Where he shows some dramatic weakness is in the crucial scene when Jephta acknowledges his vow to his daughter. This is a situation which has no analogy within Elijah. Whereas you feel that Mendelssohn would have created a remarkable dramatic moment, Reinthaler is content to rely on dramatic recitative. This is his weakness. He is content to exist within his world and does not innovate. His melodic invention is also apt to let him down, he writes effectively but his melodies are never quite as memorable as they should be.

After Reinthaler’s death, the piece was not performed again until 1979 when it was revived in Bremen Cathedral, where there have been a number of performances since. This recording, by Bremen Cathedral Choir, arose after performances in 1997.

Reinthaler uses the choir boldly and extensively; this is a big choral piece. Bremen Cathedral Choir sings with subtlety and vigour, though they cannot disguise the occasional moments when they sound a little too small for the music. Though hard working they can lack the necessary amplitude of sound. No matter how significant the vocal soloists, this is a work which stands or falls by its choral contribution and Bremen Cathedral Choir does rise to the challenge.

As the protagonist, English baritone Richard Salter has a firm grasp of the drama required of him and projects Reinthaler’s vigorous drama well. Unfortunately, to my ears, his voice sounds a little too baritone and lacks the sort of bass darkness which I think the role seems to require. There are moments when his voice, though dominating proceedings easily, could have done with more heft to make him a believable Old Testament general. As his daughter Miriam, soprano Sabine Ritterbusch has a clear but rich voice, reminiscent a little of Heather Harper. She copes well with the sometimes high tessitura of the role, though her voice is apt to go steely at the top. She projects well the rather consolatory nature which Reinthaler gives Miriam and she shapes her music well.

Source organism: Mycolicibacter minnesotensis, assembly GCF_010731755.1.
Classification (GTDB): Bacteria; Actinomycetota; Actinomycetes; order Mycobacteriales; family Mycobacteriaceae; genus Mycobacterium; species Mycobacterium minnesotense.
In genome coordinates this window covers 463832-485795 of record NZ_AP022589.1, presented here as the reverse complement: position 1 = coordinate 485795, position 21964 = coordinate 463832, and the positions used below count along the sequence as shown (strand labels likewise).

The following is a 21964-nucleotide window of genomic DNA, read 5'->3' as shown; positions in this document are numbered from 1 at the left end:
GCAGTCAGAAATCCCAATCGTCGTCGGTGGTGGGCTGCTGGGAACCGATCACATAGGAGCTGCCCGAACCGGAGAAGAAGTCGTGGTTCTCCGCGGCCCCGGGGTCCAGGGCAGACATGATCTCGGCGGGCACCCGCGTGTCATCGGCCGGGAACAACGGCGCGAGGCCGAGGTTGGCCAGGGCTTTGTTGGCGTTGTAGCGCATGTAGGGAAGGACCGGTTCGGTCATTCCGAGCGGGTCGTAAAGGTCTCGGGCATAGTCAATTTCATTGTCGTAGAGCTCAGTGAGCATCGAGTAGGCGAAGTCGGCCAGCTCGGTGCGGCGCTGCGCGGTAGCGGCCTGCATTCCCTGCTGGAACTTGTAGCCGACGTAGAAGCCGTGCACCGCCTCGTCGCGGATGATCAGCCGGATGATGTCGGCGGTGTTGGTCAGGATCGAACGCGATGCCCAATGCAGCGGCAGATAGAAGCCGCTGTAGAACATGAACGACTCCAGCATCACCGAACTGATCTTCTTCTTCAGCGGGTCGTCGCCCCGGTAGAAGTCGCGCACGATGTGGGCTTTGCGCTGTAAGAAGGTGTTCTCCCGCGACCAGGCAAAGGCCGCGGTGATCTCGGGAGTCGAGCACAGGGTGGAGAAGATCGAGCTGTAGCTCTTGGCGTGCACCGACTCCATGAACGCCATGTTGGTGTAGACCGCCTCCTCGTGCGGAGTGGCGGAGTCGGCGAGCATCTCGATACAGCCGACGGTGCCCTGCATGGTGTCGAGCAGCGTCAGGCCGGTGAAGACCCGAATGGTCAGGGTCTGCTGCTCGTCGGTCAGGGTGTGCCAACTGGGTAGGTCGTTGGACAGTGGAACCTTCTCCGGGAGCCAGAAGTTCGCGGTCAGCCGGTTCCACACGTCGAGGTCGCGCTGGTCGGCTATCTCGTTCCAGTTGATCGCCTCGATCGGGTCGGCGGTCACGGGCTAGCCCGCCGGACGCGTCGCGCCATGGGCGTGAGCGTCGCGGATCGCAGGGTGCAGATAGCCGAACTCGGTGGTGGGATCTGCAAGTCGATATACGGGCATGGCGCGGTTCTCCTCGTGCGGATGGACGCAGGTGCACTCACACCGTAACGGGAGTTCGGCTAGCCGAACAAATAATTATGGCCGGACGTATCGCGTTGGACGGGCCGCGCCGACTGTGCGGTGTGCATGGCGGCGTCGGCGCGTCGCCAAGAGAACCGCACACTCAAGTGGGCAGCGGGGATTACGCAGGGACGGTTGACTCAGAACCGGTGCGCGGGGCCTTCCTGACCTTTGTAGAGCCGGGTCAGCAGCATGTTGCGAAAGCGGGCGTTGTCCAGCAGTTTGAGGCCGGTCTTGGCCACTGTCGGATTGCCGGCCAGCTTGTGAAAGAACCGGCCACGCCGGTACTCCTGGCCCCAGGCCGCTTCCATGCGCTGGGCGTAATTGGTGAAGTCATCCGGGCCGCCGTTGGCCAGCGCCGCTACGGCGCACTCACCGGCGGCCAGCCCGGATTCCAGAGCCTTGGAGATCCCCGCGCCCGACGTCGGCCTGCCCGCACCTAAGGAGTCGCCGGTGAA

Neither Ritterbusch nor Salter quite manage to make Reinthaler’s dramatic recitative come alive in Jephta’s confrontation with his daughter. But without listening to other performances, I am not sure whether the fault is the composer’s or theirs; they certainly try to project the drama with conviction. Waltraud Hoffman-Mucher has a light and attractive voice and shapes her one aria well. Tenor Jurgen Sacher has an important, quasi-narrator role and he fulfils this well. His voice is apt to be tight at the top and it could be freer.

Both chorus and soloists are well supported by Kammer Sinfonie Bremen under Wolfgang Helbich. The work lacks an overture. Reinthaler provides a simple, rather Brahmsian prelude, but the orchestra acquits itself with honour in the larger scale numbers.

If these artists were recording Elijah then the recording would be creditable but would not leap to the fore in a crowded market. But they more than make a case for the viability of Reinthaler’s work, singing with commitment, subtlety and enthusiasm and I enjoyed the performance immensely.

Robert Hugill